United Airlines has handed out one million air miles to a cybersecurity researcher who was able to detect a single security vulnerability in its system.

Jordan Wiens, the co-founder of Florida-based security firm Vector 35, was given a million air miles by United Airlines on 10 July for detecting a remote code execution vulnerability – a security bug most highly valued by the carrier.

One million air miles, in case you didn't know, is equivalent to 16 round trips from London to New York in Economy Class on United Airlines, or 4 round trips to the same distance in First Class. Or in monetary level, it equates to $25,000 (£16,000), which is quite a big payout for a security bounty.

Airlines need to realise the importance of cybersecurity

The airline's Bug Bounty Program is a first for a major airline, and highlights the growing importance the carrier places on cyber security, privacy and safety.

However, United Airlines did not come to this conclusion on its own – it first got very antsy with One World Labs security researcher/prominent hacker Chris Roberts in April, who jokingly tweeted that if he was onboard a Boeing 737-800, he would be able to hack the airplane and deploy the oxygen masks at will.

Unfortunately United Airlines did not find this tweet funny. He was removed by FBI agents from a United flight as soon as it landed in New York on 15 April and questioned for several hours.

Roberts caused a plane to briefly change course

United Airlines in-flight entertainment system
Chris Roberts commandeered an airplane by hacking into the in-flight entertainment system United Airlines

During questioning, Roberts admitted that in February 2014 he was able to hack the in-flight entertainment system on an airplane and overwrote code in the Thrust Management Computer on the plane, allowing him to commandeer it and briefly command the plane to change course.

He also admitted that between 2011 to 2014, he had accessed the in-flight systems of airplanes on various flights at least 15 times, but he had only explored the networks and observed their traffic, but not affected the plane in any way.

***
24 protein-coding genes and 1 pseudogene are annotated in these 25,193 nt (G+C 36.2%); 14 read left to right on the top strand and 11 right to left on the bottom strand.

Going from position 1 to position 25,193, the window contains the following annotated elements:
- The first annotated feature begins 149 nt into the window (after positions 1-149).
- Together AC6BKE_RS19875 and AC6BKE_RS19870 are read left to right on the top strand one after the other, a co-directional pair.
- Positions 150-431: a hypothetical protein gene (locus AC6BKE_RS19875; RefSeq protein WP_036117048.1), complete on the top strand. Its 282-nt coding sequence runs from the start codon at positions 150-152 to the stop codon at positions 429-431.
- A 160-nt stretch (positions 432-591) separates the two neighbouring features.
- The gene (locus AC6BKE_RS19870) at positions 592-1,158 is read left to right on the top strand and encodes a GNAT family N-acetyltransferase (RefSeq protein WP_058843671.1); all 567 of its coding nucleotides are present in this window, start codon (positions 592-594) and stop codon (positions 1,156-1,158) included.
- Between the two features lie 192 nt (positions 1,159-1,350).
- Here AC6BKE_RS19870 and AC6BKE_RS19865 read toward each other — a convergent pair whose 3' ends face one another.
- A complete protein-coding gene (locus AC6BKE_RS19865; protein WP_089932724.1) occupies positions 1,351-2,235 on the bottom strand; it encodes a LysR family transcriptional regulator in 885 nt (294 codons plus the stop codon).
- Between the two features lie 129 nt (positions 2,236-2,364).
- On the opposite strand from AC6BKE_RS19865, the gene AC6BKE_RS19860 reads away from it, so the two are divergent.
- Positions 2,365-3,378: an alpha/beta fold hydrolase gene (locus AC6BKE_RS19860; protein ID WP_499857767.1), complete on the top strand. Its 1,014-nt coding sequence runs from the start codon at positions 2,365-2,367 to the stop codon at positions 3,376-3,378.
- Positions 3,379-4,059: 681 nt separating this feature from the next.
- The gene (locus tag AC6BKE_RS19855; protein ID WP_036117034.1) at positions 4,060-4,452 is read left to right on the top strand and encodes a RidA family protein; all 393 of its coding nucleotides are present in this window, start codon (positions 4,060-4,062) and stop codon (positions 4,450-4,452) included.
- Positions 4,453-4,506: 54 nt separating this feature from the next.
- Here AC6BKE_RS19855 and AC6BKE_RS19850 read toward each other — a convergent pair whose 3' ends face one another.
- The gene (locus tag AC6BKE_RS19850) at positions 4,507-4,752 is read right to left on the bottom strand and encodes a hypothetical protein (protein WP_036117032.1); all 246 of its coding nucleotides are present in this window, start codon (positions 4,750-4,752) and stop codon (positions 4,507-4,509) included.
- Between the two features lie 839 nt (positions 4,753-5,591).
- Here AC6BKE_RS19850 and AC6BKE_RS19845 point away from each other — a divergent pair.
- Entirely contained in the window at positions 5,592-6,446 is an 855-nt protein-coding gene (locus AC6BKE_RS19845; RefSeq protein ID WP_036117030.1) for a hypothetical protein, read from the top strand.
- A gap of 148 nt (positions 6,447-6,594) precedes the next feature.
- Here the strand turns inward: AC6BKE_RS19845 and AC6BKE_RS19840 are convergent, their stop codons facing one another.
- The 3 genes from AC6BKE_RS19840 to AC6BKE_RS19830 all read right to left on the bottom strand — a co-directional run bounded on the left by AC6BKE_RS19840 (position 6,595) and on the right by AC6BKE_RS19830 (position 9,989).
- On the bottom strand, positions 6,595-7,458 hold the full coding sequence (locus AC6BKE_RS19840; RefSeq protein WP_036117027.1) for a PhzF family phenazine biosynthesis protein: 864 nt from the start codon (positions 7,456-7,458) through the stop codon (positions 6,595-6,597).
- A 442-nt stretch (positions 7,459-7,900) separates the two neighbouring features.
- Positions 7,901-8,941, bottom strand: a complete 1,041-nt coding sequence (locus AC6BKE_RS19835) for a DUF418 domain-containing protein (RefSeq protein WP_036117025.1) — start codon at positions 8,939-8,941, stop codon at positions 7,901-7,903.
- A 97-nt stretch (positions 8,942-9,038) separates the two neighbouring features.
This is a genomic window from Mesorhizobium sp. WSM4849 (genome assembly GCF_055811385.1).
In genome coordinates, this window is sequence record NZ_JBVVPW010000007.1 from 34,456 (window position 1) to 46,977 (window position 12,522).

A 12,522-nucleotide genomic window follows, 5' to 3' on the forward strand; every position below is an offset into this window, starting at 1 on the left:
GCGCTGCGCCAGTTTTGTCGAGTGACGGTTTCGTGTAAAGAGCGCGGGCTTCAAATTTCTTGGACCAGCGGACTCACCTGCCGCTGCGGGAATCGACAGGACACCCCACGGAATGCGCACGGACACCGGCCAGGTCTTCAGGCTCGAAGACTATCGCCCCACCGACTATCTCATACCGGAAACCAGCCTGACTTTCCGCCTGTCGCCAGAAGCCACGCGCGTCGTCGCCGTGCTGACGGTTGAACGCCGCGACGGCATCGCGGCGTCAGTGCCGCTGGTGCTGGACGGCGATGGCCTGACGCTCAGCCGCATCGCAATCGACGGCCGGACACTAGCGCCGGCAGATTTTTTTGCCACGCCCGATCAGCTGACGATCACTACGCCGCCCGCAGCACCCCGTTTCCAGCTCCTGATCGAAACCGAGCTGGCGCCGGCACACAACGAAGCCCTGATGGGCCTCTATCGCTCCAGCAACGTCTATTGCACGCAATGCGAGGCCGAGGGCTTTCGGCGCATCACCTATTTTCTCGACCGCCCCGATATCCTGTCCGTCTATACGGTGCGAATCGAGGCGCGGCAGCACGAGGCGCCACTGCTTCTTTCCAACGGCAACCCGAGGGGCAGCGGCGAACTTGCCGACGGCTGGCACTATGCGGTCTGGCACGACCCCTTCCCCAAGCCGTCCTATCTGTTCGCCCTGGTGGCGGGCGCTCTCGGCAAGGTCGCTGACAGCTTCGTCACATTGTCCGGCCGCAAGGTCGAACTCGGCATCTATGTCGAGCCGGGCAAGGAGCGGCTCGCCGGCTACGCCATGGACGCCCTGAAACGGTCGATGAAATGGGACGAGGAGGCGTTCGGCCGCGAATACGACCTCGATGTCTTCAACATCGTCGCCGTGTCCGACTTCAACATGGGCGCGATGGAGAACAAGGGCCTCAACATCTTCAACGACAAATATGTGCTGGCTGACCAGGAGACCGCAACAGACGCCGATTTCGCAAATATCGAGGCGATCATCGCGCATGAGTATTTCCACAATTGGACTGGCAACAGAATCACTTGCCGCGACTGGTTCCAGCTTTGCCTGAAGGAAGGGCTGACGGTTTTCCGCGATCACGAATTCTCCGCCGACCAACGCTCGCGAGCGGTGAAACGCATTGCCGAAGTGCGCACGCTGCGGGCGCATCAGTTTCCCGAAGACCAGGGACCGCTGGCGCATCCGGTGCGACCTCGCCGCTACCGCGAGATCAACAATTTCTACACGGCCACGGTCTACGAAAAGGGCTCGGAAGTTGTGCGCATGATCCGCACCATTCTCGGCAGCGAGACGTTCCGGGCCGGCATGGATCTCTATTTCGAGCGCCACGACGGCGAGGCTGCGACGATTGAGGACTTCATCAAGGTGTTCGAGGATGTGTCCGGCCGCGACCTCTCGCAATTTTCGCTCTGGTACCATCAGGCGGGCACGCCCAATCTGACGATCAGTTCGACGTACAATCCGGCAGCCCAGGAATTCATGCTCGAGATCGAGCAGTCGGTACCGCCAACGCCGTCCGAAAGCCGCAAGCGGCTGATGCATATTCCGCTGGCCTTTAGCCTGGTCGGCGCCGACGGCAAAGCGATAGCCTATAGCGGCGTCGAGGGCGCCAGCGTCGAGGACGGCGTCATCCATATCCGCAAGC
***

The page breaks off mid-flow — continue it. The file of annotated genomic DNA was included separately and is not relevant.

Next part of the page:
These details have only come to light in an FBI warrant application filed in federal court that was seen by Canadian newspaper APTN National News.

Not surprisingly, when Roberts next tried to board a United flight from Colorado to San Francisco to attend the RSA Conference on 20 April where he was schedule to speak, he was stopped and told that he was now barred from all United Airline flights.

However, there are rules to the bounty program

For security vulnerabilities that are low in severity such as cross-site issues, United Airlines will pay out 50,000 air miles, while medium severity security bugs like brute-force attacks, authentication bypass and timing attacks are worth 250,000 air miles, and remote code executions are worth one million air miles.

While the bug bounty program sounds like a great way for hackers and cybersecurity researchers to never have to pay for flights across the US ever again, there is a catch.

Users have to be able to verify that they are US citizens, and the research must be conducted on US soil.

Not only that, but you are not allowed to conduct any of the attacks yourself in order to prove that they work, so you cannot hack United Airlines' websites using brute-force attacks, or inject code into a live system, and you definitely cannot test inflight entertainment systems or in-flight Wi-Fi the way Roberts did.

You are allowed to test your own MileagePlus account and try to compromise it, but no one else's account.